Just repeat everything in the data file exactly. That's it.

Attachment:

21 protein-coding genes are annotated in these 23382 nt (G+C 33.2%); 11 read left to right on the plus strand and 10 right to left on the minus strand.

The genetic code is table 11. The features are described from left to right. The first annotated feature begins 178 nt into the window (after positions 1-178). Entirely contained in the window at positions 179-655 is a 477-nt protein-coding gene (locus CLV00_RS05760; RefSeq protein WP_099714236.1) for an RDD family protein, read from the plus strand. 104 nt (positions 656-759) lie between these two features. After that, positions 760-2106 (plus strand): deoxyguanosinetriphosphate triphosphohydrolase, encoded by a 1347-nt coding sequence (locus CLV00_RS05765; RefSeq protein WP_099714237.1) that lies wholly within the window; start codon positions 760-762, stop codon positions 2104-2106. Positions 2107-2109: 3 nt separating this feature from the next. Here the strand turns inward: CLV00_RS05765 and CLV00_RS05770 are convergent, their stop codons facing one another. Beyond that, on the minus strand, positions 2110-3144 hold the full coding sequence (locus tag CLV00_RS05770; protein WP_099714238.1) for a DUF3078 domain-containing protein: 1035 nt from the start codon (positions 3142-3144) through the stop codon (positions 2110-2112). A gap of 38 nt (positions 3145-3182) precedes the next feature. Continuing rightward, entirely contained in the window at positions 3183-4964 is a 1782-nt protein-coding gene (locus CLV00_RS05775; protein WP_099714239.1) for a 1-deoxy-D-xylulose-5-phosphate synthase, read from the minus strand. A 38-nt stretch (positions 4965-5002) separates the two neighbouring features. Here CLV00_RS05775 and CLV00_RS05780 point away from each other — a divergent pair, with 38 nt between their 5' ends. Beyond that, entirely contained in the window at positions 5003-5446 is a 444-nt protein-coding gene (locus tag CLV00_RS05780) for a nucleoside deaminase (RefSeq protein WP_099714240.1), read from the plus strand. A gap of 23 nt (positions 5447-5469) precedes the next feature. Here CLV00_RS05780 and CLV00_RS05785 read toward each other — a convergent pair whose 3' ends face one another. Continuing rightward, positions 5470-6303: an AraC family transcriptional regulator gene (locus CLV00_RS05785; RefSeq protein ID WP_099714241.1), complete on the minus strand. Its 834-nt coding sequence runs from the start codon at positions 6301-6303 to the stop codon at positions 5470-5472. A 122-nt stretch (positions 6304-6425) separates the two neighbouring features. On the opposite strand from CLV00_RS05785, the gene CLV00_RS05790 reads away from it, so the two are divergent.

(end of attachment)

21 protein-coding genes are annotated in these 23382 nt (G+C 33.2%); 11 read left to right on the plus strand and 10 right to left on the minus strand.

The genetic code is table 11. The features are described from left to right. The first annotated feature begins 178 nt into the window (after positions 1-178). Entirely contained in the window at positions 179-655 is a 477-nt protein-coding gene (locus CLV00_RS05760; RefSeq protein WP_099714236.1) for an RDD family protein, read from the plus strand. 104 nt (positions 656-759) lie between these two features. After that, positions 760-2106 (plus strand): deoxyguanosinetriphosphate triphosphohydrolase, encoded by a 1347-nt coding sequence (locus CLV00_RS05765; RefSeq protein WP_099714237.1) that lies wholly within the window; start codon positions 760-762, stop codon positions 2104-2106. Positions 2107-2109: 3 nt separating this feature from the next. Here the strand turns inward: CLV00_RS05765 and CLV00_RS05770 are convergent, their stop codons facing one another. Beyond that, on the minus strand, positions 2110-3144 hold the full coding sequence (locus tag CLV00_RS05770; protein WP_099714238.1) for a DUF3078 domain-containing protein: 1035 nt from the start codon (positions 3142-3144) through the stop codon (positions 2110-2112). A gap of 38 nt (positions 3145-3182) precedes the next feature. Continuing rightward, entirely contained in the window at positions 3183-4964 is a 1782-nt protein-coding gene (locus CLV00_RS05775; protein WP_099714239.1) for a 1-deoxy-D-xylulose-5-phosphate synthase, read from the minus strand. A 38-nt stretch (positions 4965-5002) separates the two neighbouring features. Here CLV00_RS05775 and CLV00_RS05780 point away from each other — a divergent pair, with 38 nt between their 5' ends. Beyond that, entirely contained in the window at positions 5003-5446 is a 444-nt protein-coding gene (locus tag CLV00_RS05780) for a nucleoside deaminase (RefSeq protein WP_099714240.1), read from the plus strand. A gap of 23 nt (positions 5447-5469) precedes the next feature. Here CLV00_RS05780 and CLV00_RS05785 read toward each other — a convergent pair whose 3' ends face one another. Continuing rightward, positions 5470-6303: an AraC family transcriptional regulator gene (locus CLV00_RS05785; RefSeq protein ID WP_099714241.1), complete on the minus strand. Its 834-nt coding sequence runs from the start codon at positions 6301-6303 to the stop codon at positions 5470-5472. A 122-nt stretch (positions 6304-6425) separates the two neighbouring features. On the opposite strand from CLV00_RS05785, the gene CLV00_RS05790 reads away from it, so the two are divergent.